Finding a Hill in the Bay
An avid biker who's a new resident seeks out some challenging territory, finding few hills, but lots of other charms to keep him happily engaged.
- by John Dumoulin
If you're a novice, though, the Bay is the perfect place to ride. It's flat, there's little traffic, and the town's sharp angled intersections, canopied tunnels of live and red oak, and lush, overgrown vacant lots promise two things: there's a surprise around every corner and you're sure to get lost the first time out. Old town from Highway 90 deep west into Waveland is a warren of 100-year-old historic homes, 1950s brick ranchers, and California beach bungalows that would impress Malibu celebrities. But as Dr. Seuss wrote in his last philosophical book, "You have brains in your head. You have feet in your shoes. You can steer yourself any direction you choose."*
Trek around the Bay during the day and you'll see one-level skyscrapers with elevators, beautifully manicured slab foundations, white-hulled Boston Whalers punctuating dark driveways to nowhere, and tens of construction crews resurrecting homes out of brambles. It's like watching the Travel and History channels at the same time. You'll pass the Bay's world-famous cerebral Zen Garden beaches and learn about pirate houses and world literary figures like Pearl Rivers.
The South Beach's boardwalk, especially, will take you as far as you have the energy to go. At dusk down the boulevard, invisible community piers are circled above and below by lights and reflections like a string of bright pearls around the neck of a beautiful ghost. If the night promises a new moon, the water will likely be speckled with flounder boat lanterns, so many that it's hard to see where the water stops and the dusk's horizon begins to show off the starred night sky.
The veteran, retired 4th Warder may prefer a simple pedal of vacant thought and a single-minded goal like completing the block so she can get back to the Saints game. But for working stiffs like me, a ride around the Bay is an opportunity to multitask. And I don't mean catching up on the latest Dow Jones podcast or a text-n-drive email search. Those are old school. Bike any time of the year and you can pre-soak your laundry while still wearing it. And the longer you ride, the more of this multitasking you can get done. During June and July, ride at exercise speeds and you can use your shirt (and your teeth sometimes) to seine the air for the not-so-elusive love bug, the Gulf Coast's equivalent to Dr. Doolittle's famous "push me-pull you" two-headed natural wonder.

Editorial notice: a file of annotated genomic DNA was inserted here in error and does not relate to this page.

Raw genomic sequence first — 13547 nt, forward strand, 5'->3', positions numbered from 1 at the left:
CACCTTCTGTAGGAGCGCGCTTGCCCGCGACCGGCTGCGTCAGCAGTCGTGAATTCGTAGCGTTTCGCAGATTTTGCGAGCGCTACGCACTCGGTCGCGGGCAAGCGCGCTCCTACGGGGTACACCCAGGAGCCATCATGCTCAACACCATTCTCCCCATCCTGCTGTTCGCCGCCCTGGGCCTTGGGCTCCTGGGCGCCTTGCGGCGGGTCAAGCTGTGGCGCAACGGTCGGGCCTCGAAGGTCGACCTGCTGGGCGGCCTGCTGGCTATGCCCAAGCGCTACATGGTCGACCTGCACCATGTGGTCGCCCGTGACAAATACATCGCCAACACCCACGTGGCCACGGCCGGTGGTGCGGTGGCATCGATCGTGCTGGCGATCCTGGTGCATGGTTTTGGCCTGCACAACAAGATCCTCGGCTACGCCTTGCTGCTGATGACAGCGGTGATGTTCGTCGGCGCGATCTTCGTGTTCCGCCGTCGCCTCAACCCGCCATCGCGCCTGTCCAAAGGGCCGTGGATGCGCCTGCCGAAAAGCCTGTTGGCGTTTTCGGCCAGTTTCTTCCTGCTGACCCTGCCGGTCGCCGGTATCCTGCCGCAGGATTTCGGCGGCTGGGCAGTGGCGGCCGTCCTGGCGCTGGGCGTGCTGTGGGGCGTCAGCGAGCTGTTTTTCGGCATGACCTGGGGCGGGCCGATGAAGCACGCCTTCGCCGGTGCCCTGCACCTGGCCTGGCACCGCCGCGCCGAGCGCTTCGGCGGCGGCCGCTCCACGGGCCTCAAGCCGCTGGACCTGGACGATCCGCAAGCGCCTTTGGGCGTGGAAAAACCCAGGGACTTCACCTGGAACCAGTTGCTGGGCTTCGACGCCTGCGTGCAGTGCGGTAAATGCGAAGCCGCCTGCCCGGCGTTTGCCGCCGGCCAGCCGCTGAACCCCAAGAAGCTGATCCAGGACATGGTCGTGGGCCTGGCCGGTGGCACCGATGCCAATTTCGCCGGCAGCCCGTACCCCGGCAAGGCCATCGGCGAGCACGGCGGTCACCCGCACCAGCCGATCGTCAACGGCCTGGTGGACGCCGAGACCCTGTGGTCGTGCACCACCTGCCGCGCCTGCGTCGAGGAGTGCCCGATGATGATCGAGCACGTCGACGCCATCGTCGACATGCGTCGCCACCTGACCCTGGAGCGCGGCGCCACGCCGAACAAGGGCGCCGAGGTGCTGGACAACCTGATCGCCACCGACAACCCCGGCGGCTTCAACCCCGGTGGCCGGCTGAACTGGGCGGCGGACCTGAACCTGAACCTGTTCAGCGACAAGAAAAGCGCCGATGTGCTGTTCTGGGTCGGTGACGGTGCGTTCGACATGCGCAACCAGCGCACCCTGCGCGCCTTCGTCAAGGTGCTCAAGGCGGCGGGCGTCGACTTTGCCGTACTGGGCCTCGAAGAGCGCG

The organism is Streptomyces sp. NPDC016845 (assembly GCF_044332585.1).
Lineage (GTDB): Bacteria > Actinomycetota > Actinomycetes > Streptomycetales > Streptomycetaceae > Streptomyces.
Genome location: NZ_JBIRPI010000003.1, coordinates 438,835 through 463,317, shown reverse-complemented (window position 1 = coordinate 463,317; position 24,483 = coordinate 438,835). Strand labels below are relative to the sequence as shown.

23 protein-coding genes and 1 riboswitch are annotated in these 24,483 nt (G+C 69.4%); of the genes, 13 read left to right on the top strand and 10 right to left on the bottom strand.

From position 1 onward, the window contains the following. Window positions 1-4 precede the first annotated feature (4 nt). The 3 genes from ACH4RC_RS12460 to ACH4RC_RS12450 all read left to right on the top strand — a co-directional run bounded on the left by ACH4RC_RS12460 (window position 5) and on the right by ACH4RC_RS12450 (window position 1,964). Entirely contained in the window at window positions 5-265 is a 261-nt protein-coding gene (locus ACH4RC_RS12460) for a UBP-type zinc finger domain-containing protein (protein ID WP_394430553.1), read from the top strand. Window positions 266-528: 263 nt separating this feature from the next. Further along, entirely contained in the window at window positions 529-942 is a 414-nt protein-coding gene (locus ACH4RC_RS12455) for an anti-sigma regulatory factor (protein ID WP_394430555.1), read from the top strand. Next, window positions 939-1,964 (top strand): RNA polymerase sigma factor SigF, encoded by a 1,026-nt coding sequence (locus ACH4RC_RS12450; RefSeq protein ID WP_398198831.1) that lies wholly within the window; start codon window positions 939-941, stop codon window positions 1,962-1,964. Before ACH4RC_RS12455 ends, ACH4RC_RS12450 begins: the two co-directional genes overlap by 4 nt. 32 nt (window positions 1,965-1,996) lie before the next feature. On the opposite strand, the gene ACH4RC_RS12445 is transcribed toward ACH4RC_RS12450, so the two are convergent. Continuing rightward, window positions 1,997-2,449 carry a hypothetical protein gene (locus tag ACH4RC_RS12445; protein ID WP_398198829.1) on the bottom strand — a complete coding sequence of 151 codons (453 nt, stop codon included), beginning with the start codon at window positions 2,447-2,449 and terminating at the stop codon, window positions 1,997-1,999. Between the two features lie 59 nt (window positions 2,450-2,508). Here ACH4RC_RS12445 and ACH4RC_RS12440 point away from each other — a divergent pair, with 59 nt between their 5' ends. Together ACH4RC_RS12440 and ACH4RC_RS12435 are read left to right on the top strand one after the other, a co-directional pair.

I've found, too, that if you put a roll of quarters in each sock, they serve as leg weights. The coins make my calves look like Popeye's, but when I get to the end of the road — usually the western-most end of South Beach Boulevard — and drop the coins in the slots at the Silver Slipper, the ride back seems a breeze! Also, I like to drag a garden rake behind me on Highway 90 just after the Bay St. Louis Mardi Gras Parade. The longer I ride and the more beads I collect, the harder the workout. By the time I reach Waffle House, I'm thirsty and dragging a sea anchor the size of a Honda Fit, which forces me to stop — usually in front of Pops Corner Pub. Nothing lazy about this Magnolia, if you know what I mean!
No, you'll be hard pressed to find an exercise hill in Bay Saint Louis for a real work out. My advice is to try the entrance up St. Charles Street from South Beach first then "jump the hump" at the track at Central. Once you can do this without shifting from first to second gear you're ready to tackle the Matterhorn of biking in St. Louis: the Bay St. Louis Bridge.